The majority of Greece’s taxpayers are concerned about their ability to pay up, with direct taxes over the 2008-2016 period having increased by 94 percent and property tax revenue rising sevenfold, according to a study released this week.
Carried out by Athens-based research firm diaNEOsis in collaboration with the Foundation for Economic & Industrial Research (IOBE), the opinion poll reveals that increased taxation is a main setback for Greek tax payers with 42 percent saying the system must “immediately be reformed” and 41 percent claiming that “tax evasion is a legitimate defense against excessive taxation”.
Respondents to the survey described the country’s taxation system as being “unfair” and “inefficient”, discouraging entrepreneurship and failing at the same time to tackle fiscal imbalances.
A total of 37 percent said the leading cause for tax dodging is “inflated tax rates” with 86 percent responding that lower taxation would help attract foreign direct investment to the country.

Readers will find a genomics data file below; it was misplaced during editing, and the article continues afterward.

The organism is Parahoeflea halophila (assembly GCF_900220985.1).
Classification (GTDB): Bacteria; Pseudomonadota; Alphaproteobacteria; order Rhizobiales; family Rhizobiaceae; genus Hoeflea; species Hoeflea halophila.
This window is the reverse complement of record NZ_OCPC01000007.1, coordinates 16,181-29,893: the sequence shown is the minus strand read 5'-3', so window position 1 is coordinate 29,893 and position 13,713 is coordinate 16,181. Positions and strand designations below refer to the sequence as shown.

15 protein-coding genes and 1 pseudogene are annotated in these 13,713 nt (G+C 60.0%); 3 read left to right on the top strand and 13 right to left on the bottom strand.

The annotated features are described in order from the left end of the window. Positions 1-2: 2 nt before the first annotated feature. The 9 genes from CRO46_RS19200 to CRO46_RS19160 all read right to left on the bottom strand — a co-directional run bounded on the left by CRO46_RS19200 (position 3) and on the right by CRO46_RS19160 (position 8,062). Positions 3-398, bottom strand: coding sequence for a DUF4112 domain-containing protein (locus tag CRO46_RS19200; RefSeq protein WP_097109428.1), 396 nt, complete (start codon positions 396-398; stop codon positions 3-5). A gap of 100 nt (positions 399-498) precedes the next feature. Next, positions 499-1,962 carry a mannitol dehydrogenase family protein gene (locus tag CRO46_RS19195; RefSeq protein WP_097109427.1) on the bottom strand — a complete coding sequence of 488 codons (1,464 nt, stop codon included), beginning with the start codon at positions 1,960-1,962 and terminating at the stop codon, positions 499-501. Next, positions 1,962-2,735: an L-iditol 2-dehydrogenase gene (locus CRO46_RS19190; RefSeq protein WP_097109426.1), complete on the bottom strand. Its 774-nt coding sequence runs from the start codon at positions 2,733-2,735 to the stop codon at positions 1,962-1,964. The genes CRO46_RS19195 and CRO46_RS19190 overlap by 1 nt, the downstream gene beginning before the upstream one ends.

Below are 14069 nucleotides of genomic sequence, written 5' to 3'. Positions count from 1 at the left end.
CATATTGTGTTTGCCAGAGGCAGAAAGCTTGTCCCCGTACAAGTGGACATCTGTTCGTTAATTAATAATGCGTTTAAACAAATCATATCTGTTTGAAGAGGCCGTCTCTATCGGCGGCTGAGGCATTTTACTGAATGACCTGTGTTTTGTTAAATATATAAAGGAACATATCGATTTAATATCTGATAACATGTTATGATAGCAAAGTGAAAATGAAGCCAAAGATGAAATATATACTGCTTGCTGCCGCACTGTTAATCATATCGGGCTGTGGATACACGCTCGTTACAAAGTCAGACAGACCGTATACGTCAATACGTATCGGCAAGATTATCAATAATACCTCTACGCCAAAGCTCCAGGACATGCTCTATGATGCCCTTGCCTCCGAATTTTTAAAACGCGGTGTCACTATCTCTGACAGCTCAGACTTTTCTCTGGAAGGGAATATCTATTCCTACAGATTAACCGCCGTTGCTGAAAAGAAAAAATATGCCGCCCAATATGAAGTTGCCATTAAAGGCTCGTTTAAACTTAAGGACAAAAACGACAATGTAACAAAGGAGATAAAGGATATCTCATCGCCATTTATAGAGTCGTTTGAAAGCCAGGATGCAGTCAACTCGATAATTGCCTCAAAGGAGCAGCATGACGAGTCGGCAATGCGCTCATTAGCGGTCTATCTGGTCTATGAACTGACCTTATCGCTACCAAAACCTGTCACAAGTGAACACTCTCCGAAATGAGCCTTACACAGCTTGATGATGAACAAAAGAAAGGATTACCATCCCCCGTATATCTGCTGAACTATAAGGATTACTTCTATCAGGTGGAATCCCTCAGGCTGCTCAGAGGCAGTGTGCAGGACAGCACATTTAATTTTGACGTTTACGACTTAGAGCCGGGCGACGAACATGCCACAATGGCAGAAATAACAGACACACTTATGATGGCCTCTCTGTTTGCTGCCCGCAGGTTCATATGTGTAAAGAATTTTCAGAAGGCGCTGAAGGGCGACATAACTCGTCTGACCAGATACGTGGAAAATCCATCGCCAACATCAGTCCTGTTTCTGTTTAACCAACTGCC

At the same time, output taxes in 2015 accounted for 16.1 percent of GDP, while Greece ranked third among EU member states with the highest national insurance contributions and among the countries with the highest taxation rates.
Indicatively, businesses in Greece are taxed at 29 percent, a prohibitive rate compared to the EU 2016 average of 22.6 percent. Meanwhile, the overall corporate tax rate (in addition to social/health insurance contributions) was higher in 2017 at 50.7 percent than that of Sweden at 49 percent.
Between 2001 and 2015, a total of 36 tax laws were passed in Greece.
Analysts suggest that a tax rate of 20 percent, or two taxation ratios at 20 percent and 25 percent, with lower deductibles and a radically reformed social welfare system would be fairer and more effective.